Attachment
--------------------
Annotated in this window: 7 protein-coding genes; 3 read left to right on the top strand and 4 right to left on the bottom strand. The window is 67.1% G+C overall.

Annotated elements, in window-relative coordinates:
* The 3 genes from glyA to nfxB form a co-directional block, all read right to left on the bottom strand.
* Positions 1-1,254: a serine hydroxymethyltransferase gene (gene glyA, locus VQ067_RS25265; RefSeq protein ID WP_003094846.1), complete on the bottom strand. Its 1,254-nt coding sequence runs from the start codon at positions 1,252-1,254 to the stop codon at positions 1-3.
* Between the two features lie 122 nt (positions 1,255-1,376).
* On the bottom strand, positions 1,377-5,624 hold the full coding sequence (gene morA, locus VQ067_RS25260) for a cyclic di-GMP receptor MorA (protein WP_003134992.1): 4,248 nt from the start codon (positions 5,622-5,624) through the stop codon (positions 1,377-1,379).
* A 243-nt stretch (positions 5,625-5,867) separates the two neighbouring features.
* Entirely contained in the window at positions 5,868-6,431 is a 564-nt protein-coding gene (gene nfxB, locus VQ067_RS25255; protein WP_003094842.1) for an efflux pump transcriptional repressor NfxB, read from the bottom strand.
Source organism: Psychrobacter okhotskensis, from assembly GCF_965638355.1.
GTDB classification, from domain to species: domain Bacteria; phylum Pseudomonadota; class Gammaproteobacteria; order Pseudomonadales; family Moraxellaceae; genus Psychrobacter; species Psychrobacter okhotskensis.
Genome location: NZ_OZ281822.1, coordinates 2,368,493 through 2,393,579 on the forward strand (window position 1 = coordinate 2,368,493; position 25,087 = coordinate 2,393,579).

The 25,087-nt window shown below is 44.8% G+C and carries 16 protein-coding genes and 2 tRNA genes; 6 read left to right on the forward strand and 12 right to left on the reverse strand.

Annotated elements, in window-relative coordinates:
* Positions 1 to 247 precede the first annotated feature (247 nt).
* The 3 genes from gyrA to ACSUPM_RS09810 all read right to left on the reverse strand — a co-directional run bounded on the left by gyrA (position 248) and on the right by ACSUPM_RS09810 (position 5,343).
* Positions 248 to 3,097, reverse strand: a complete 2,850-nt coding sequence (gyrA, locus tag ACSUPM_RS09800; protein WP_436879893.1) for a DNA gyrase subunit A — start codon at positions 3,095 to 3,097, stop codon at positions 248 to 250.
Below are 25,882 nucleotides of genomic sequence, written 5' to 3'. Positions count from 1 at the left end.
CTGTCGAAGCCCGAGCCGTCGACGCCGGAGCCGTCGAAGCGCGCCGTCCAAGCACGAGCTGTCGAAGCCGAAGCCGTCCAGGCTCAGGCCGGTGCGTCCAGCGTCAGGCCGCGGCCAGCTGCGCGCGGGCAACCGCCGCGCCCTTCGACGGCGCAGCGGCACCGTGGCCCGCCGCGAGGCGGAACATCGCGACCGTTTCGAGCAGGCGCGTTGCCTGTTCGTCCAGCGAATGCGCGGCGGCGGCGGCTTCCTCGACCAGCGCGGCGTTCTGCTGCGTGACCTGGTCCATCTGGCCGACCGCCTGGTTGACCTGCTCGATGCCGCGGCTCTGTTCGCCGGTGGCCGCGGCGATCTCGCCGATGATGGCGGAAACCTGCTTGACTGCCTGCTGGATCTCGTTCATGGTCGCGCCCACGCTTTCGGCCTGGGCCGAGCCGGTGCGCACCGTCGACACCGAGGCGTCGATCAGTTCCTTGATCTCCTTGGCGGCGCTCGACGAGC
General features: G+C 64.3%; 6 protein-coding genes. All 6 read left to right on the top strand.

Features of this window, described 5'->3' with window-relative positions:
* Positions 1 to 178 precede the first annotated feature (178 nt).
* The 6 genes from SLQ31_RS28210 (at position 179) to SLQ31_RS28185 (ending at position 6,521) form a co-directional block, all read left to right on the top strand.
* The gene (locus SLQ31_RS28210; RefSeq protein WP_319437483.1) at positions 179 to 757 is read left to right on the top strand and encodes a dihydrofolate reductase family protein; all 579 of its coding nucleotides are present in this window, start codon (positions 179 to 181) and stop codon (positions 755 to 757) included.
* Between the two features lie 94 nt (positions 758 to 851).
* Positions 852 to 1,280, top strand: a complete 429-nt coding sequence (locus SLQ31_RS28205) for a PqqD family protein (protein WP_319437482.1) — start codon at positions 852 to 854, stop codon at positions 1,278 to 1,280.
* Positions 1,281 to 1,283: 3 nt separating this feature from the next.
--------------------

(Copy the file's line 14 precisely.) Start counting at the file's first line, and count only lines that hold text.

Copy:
* Positions 1 to 247 precede the first annotated feature (247 nt).